Logan Couture values playoff success after life-threatening injury

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PITTSBURGH, PA - JUNE 09: Logan Couture #39 of the San Jose Sharks celebrates after scoring a goal against Matt Murray #30 of the Pittsburgh Penguins during the first period in Game Five of the 2016 NHL Stanley Cup Final at Consol Energy Center on June 9, 2016 in Pittsburgh, Pennsylvania. (Photo by Justin K. Aller/Getty Images)

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PITTSBURGH, PA - JUNE 09: Logan Couture #39 of the San Jose Sharks celebrates after scoring a goal against Matt Murray #30 of the Pittsburgh Penguins during the first period in Game Five of the 2016 NHL Stanley Cup Final at Consol Energy Center on June 9, 2016 in Pittsburgh, Pennsylvania. (Photo by Justin K. Aller/Getty Images)

SAN JOSE, Calif. – When Logan Couture walked into CONSOL Energy Center for Game 5 of the Stanley Cup Final, thousands of Penguins fans had already amassed out front to watch the game, waiting to turn downtown Pittsburgh into New Year’s Eve if their team defeated the San Jose Sharks

Was there any part of him, then, that enjoyed ruining that party when the Sharks skated out with a 4-2 victory on Thursday night, shoving the series back to California for Game 6?

“Yeah.”

Was that something that was in the Sharks’ room before the game?

“No.”

But maybe in his head before the game?

“Yeah,” he said, with a smirk.

Couture had three points in that game, just as he had three points when the Sharks eliminated the St. Louis Blues in Game 6 of the Western Conference Final, just as he had three points when the Sharks eliminated the Nashville Predators in Game 7 of the Western Conference semifinal, and just as he had three points in Game 5 of the opening round of the playoffs when the Sharks eliminated the Los Angeles Kings.

If the series is on the line in the 2016 Stanley Cup Playoffs, Logan Couture is having a big night. Heck, he even scored a goal in their Game 6 loss to the Predators that extended the series.

“I don’t know. I just don’t want to go home. Don’t want the season to end. I wish I did it every game,” said Couture.

The stats show he’s done it in most games. Of the Sharks’ 23 playoff games this postseason, Couture hasn’t tallied a point in only six of them. He leads the NHL with 29 points in 23 postseason games. Two more victories – to complete what would be a miraculous rally, given the odds – and there’s every chance he would be the Conn Smythe winner.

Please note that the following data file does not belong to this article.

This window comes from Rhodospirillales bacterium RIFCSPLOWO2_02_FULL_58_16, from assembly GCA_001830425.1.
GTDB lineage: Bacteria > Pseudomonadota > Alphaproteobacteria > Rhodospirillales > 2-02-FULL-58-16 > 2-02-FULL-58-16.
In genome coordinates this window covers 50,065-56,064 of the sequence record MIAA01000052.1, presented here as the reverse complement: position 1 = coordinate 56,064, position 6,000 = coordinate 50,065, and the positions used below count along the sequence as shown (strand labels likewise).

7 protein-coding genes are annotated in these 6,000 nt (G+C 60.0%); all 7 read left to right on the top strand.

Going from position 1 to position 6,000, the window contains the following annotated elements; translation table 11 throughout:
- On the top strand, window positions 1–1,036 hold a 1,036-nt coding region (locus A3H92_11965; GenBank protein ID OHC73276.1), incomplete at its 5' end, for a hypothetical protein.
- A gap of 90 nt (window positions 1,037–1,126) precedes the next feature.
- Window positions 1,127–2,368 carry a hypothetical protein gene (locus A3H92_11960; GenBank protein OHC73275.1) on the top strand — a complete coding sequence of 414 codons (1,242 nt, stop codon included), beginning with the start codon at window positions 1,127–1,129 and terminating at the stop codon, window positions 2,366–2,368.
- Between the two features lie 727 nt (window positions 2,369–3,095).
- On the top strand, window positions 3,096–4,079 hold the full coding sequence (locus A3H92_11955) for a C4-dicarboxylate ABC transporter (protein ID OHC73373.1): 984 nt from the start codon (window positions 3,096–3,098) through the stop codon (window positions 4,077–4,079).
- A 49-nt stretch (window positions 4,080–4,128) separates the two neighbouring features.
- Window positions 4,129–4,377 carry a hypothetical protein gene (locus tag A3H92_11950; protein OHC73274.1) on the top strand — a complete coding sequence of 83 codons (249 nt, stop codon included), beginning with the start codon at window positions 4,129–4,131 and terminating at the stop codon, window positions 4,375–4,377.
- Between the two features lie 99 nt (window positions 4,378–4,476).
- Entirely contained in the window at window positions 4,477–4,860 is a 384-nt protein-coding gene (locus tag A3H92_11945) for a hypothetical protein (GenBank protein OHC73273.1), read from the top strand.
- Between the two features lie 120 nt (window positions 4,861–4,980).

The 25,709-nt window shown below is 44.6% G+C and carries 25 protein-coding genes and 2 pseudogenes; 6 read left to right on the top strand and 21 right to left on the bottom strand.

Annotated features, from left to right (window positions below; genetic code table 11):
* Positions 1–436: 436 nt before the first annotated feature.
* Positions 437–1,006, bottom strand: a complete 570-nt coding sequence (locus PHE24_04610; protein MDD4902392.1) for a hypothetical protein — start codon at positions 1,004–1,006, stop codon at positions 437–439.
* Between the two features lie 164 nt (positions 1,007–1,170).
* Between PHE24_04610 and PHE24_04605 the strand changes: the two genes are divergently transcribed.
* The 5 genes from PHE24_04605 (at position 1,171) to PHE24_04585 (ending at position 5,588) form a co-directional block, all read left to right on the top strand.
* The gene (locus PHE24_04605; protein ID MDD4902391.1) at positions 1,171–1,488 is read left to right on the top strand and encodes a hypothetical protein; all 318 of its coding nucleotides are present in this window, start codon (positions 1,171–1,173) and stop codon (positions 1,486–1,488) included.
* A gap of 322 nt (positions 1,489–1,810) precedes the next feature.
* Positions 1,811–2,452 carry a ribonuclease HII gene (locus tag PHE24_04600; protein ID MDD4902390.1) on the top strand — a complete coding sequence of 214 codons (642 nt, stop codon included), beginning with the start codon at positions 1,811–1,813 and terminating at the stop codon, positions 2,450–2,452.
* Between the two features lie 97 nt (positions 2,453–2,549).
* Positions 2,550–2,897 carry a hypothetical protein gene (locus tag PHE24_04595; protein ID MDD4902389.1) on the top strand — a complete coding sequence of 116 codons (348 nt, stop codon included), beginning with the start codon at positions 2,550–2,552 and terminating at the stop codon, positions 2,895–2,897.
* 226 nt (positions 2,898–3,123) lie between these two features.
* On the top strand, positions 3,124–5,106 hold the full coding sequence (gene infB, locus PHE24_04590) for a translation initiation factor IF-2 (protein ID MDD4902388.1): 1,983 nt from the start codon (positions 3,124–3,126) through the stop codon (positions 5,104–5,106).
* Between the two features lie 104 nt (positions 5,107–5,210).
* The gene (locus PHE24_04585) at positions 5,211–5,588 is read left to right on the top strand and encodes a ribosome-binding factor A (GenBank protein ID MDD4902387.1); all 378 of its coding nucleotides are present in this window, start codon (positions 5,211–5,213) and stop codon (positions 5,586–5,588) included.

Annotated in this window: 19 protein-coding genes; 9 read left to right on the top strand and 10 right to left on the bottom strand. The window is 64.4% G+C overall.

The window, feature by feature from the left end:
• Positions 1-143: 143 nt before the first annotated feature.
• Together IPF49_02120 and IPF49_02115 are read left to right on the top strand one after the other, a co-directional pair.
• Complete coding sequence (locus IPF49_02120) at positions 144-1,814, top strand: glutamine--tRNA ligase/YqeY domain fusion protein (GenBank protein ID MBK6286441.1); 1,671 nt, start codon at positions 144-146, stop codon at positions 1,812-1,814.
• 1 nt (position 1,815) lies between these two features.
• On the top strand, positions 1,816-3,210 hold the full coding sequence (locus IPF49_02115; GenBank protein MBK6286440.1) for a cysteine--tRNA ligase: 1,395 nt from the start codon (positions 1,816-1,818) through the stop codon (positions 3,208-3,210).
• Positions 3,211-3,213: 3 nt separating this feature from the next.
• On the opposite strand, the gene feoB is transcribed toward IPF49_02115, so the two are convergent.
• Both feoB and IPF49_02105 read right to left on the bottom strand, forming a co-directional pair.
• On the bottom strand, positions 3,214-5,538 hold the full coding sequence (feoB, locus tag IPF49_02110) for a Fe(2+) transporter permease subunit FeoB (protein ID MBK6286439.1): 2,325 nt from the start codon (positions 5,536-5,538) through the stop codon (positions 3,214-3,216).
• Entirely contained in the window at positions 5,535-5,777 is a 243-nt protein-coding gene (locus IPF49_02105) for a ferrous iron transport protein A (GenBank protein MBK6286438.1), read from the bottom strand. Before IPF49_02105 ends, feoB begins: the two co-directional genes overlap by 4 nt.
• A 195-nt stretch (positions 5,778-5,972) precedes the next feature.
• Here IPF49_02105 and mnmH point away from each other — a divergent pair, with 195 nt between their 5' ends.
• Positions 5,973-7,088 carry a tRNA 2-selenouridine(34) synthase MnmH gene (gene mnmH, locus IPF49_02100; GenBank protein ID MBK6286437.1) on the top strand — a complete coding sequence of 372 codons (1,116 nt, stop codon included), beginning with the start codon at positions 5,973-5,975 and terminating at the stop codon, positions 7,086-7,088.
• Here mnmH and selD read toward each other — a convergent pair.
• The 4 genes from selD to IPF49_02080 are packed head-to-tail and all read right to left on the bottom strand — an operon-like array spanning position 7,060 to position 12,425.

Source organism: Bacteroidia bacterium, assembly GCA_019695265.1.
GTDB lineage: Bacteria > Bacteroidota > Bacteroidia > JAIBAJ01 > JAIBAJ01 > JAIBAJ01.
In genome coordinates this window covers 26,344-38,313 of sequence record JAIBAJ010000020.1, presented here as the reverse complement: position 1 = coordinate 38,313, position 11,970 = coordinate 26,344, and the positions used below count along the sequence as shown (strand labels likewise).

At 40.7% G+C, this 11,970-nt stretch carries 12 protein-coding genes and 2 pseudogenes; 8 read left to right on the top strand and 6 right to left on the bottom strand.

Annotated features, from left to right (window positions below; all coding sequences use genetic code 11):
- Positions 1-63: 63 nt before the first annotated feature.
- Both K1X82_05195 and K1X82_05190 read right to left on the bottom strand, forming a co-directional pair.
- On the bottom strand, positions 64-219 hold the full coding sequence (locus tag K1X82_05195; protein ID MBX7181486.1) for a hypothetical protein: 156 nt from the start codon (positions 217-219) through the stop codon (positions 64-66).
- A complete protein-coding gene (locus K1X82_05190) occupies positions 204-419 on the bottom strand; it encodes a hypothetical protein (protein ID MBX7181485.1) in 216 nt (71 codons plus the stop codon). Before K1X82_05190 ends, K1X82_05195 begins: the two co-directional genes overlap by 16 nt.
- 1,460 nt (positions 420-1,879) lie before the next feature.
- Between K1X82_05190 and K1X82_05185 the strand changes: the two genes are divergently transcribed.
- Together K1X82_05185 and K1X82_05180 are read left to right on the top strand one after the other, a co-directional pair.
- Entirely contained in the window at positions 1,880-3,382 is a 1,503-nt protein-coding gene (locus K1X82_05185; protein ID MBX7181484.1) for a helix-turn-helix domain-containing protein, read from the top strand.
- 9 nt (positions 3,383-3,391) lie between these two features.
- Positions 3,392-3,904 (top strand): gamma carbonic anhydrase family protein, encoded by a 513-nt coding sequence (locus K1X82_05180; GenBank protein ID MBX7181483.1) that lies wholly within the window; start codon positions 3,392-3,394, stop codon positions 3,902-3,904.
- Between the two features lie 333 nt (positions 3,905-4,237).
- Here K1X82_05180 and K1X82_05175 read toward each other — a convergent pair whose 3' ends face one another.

“Best part of the year. The best sport to watch. The best sport to be a part of. You appreciate how tough it is to win on a nightly basis,” said Couture. “You get to the bench, take a drink of water and you’re right back out. You don’t really have a second to breathe.”

But when Couture has had time to catch his breath, rest on an off-day, contemplate the moment, his thoughts have drifted back to earlier this season. To a time when hockey was the last thing on his mind, well behind losing his leg. Or his life.

***

Couture actually began the season with an injury.

On Oct. 16, with the Sharks out to a 3-0-0 start, Couture fractured his right fibula at the ankle during practice. He returned on Dec. 8, played two games and then suffered a much more horrific injury.

It was a Dec. 9 game against the Edmonton Oilers. He left at 12:52 of the second period, suffering what was assumed to be a Charley horse on a hit. He got on the team flight after the 4-3 loss, and noticed something was very wrong.

His leg was inflating.

“Interior bleeding in my leg. In my quad, from an artery that had split open somehow from taking a hit. Flew back home. My leg started swelling, getting bigger and bigger. So they had to stop the bleeding somehow, and they were able to do that before my leg just kept filling with blood,” he said.

Ask anyone, and Couture is a guy who plays the game with reckless abandon. Goes to the corners. Blocks shots. Grinds it out.

But in that moment, he was scared.

“It could have happened to the point where … you don’t know if you’re going to lose your leg, or die,” he said.

When the flight landed, Couture needed to be taken off the plane in a wheelchair, piloted by his former teammate Alex Stalock. He went to the hospital, and at first his fears weren’t eased. 

“The MRI came out and there were 8-to-10 doctors staring at it so I knew something was pretty seriously wrong,” he said.

Couture said he couldn’t be at ease until after the surgery. “The doctor assured me everything was going to be OK, but you never know.”

If it wasn’t a life-altering moment for Couture, it was at least a life refocusing one. “You realize it’s just a sport. There are other things you have to worry about than hockey,” he said.

Couture returned to the ice on Jan. 2. And then it was time to worry about hockey again.

***

Dainius Zubrus has played 1,293 NHL games with six different franchises, but is stumped when asked which former teammate has a game like that of Logan Couture.

So instead of whom Couture is like, he tells us who Couture is.

“It’s the last minute of the game. You’re looking for a goal. Or you’re defending your own goal. He’s on the ice. He’s that guy,” said Zubrus.

(Photo by David E. Klutho /Sports Illustrated/Getty Images)
(Photo by David E. Klutho /Sports Illustrated/Getty Images)

Couture takes pride in the defensive side of his game.